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Frank Miller's "Sin City" acknowledges the darkness of the mean streets. - CinemaDave

Apr. 2nd, 2005 10:40 pm Frank Miller's "Sin City" acknowledges the darkness of the mean streets.

For the last 20n years, Frank Miller has been the most influential force for the comic book industry. Miller gained national recognition for "The Dark Night Returns." This comic book presented Bruce Wayne as a burned out, middle aged Batman. Miller's tone is consistently dark, his heroes are monsters, his villains are seductive and the violence is sadistic. Miller's work is in direct reaction to the "Archie" comic book series and the ABC networks "Superfriends" Saturday morning cartoon show. That is why "Frank Miller's Sin City" is vintage Frank Miller.

"Frank Miller's Sin City" is an all star pulp fiction/film noir/grand guignol/hellzapoppin' grotesque spectacular. The plot is based on three of Miller's graphic novels, the namesake, "Sin City'" "The Big Fat Kill" " and "That Yellow Bastard." Actually the narrative is a sloppy mess, but as any student of this genre learns, film noir is a triumph of style over substance. While there are three separate narratives, the characters interlap into each other stories. Josh Hartnett's character is the bookend to the pulpy details of the Sin City.

Detective Hartigan (Bruce Willis) is one hour away from retirement and suffers from angina. Despite advice from his partner (Michael Madsen) to take it easy, Hartigan is determined to arrest a murderous pedophile. What should become Hatigan's last blaze of glory becomes the detective's worst nightmare. It is only through the gratitude of young Nancy (Jessica Alba) does Hartigan regain some semblance of humanity. Based upon "That Yellow Bastard'" this segment provides the most traditional form of 1940's postwar detective stories..

Marv (Mickey Rourke) is a wolfish hooligan who gains comfort from a prostitute, Goldie (Jaime King). While the two sleep in each other's arms, Goldie is murdered. After being set up by the Basin City Police patrol, Marv vows revenge. Lacking political sophistication, Marv climbs the corporate ladder of corruption. Being an equal opportunity offender, Marv confronts a band of prostitutes with the same courtesy to Basin City's Arch Bishop Rourke (Rutger Hauer). Marv's Tale is the wildest of the three segments with the tone that balances from the most perverted to the most funny.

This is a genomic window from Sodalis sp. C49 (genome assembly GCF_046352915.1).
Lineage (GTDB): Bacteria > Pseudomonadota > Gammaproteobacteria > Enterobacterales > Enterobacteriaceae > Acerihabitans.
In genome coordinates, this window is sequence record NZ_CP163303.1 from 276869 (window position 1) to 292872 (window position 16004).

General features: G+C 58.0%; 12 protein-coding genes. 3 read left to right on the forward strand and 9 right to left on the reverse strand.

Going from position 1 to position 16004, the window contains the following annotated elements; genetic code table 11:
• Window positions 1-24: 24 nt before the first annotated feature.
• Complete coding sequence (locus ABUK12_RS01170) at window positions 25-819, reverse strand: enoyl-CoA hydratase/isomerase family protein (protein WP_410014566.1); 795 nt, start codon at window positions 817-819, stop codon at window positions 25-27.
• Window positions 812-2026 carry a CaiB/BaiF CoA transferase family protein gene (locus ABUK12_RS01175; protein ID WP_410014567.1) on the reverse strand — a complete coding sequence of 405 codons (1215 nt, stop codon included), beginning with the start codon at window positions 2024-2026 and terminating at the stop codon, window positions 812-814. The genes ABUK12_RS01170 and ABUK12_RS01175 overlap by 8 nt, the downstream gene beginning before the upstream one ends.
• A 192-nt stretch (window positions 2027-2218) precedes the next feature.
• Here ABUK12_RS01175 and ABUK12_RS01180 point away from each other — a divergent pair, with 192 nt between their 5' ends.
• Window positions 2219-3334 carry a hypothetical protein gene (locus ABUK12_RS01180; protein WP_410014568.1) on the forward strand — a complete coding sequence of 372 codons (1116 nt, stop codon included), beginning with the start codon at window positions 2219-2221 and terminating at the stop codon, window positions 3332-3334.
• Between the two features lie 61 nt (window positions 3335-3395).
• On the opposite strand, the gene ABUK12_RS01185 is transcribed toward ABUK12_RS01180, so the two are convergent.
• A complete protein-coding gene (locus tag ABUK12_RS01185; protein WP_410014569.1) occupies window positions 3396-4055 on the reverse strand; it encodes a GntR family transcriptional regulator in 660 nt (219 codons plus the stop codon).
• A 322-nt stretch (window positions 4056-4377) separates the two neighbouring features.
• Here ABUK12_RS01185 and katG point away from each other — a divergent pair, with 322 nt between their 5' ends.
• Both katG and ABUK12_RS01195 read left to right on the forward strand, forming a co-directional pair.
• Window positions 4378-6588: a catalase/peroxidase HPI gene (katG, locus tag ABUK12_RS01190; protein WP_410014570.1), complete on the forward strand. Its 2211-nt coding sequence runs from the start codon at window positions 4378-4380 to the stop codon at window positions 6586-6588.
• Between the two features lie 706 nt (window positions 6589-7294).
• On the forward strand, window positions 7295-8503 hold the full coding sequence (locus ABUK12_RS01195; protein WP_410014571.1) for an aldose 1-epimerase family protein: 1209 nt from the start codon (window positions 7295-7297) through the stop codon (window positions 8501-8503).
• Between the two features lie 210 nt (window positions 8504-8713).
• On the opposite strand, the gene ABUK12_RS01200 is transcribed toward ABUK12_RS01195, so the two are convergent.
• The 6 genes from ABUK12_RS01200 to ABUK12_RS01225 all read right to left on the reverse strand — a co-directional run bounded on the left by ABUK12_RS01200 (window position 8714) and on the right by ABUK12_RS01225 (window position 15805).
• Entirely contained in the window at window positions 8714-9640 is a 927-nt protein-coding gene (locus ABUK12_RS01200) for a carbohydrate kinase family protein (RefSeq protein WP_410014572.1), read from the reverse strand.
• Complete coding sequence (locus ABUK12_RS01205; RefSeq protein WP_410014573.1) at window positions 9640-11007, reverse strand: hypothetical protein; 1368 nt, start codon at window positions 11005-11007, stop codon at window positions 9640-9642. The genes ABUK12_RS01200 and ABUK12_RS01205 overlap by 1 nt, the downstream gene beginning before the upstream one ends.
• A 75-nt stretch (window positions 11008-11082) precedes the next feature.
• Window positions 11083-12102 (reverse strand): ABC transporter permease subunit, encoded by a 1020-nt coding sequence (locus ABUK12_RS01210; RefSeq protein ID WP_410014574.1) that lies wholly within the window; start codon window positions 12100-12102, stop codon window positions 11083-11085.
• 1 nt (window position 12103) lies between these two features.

Dwight (Clive Owen) is dating Shellie (Brittany Murphy), the former moll of Jackie Boy (Bernicio Del Toro), an overgrown gang banger who delights in beating up women. Jackie Boy and his posse venture to the red light district and runs afoul Gail (Rosario Dawson) and her gang. Through a series of unfortunate events, a full scale war erupts between the crooked cops and the mob. Eventually the sadistic Manute(Michael Duncan Clarke)is recruited to settle multiple scores. Based upon "The Big Fat Kill," this segment suffers from too many interesting characters within too short story time.

The cast and crew of "Frank Miller's Sin City" fulfills the artistic goals of creating a modern day film noir. Unlike the subtle suggestions of perverted behavior from the 1940's classics, this modern flick provides full frontal sadism. Ticket buyers expecting a homage to the Robert Mitchum, Humphrey Bogart, Stirling Hayden classics of the past will be in for a shock. Two thugs have their faced washed in dirty toilet bowls and there are the creepy actions of Cannibal Kevin (Elijah Wood). There are multiple amputations and decapitations. At least two celebrity heads are brandished around the streets like a trophy.

In terms of production values, "Frank Miller's Sin City" ranks alongside with "Sky Captain and the World of Tomorrow." Both films do a great job mixing modern sensibilities with a nod to the original material that inspired such movies. Whereas the tone of "Sky Captain and the World of Tomorrow" celebrated swashbuckling heroics, "Frank Miller's Sin City" acknowledges the darkness of the mean streets.

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